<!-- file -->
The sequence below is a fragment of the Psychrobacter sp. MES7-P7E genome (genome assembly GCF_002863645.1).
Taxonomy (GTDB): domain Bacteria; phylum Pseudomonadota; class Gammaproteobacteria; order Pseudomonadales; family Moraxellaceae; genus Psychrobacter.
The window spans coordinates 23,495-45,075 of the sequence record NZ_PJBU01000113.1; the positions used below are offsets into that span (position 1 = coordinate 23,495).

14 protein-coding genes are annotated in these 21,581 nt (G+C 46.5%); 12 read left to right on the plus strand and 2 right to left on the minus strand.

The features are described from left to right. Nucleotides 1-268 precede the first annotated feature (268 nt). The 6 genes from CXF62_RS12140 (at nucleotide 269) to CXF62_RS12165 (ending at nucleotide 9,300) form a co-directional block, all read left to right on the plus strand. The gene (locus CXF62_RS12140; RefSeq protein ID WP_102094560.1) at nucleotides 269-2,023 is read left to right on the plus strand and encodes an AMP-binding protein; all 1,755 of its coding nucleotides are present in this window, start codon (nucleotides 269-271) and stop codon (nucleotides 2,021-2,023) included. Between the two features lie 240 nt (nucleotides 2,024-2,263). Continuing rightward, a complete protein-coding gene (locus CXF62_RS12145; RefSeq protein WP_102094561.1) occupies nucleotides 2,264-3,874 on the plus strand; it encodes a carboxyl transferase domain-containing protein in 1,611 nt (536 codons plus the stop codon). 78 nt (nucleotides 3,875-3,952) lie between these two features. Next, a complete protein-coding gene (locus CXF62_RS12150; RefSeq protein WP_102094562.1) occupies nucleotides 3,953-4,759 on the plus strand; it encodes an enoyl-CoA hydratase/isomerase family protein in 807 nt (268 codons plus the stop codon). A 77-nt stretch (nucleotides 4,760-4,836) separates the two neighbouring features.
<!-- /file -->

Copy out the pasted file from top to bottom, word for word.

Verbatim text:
The sequence below is a fragment of the Psychrobacter sp. MES7-P7E genome (genome assembly GCF_002863645.1).
Taxonomy (GTDB): domain Bacteria; phylum Pseudomonadota; class Gammaproteobacteria; order Pseudomonadales; family Moraxellaceae; genus Psychrobacter.
The window spans coordinates 23,495-45,075 of the sequence record NZ_PJBU01000113.1; the positions used below are offsets into that span (position 1 = coordinate 23,495).

14 protein-coding genes are annotated in these 21,581 nt (G+C 46.5%); 12 read left to right on the plus strand and 2 right to left on the minus strand.

The features are described from left to right. Nucleotides 1-268 precede the first annotated feature (268 nt). The 6 genes from CXF62_RS12140 (at nucleotide 269) to CXF62_RS12165 (ending at nucleotide 9,300) form a co-directional block, all read left to right on the plus strand. The gene (locus CXF62_RS12140; RefSeq protein ID WP_102094560.1) at nucleotides 269-2,023 is read left to right on the plus strand and encodes an AMP-binding protein; all 1,755 of its coding nucleotides are present in this window, start codon (nucleotides 269-271) and stop codon (nucleotides 2,021-2,023) included. Between the two features lie 240 nt (nucleotides 2,024-2,263). Continuing rightward, a complete protein-coding gene (locus CXF62_RS12145; RefSeq protein WP_102094561.1) occupies nucleotides 2,264-3,874 on the plus strand; it encodes a carboxyl transferase domain-containing protein in 1,611 nt (536 codons plus the stop codon). 78 nt (nucleotides 3,875-3,952) lie between these two features. Next, a complete protein-coding gene (locus CXF62_RS12150; RefSeq protein WP_102094562.1) occupies nucleotides 3,953-4,759 on the plus strand; it encodes an enoyl-CoA hydratase/isomerase family protein in 807 nt (268 codons plus the stop codon). A 77-nt stretch (nucleotides 4,760-4,836) separates the two neighbouring features.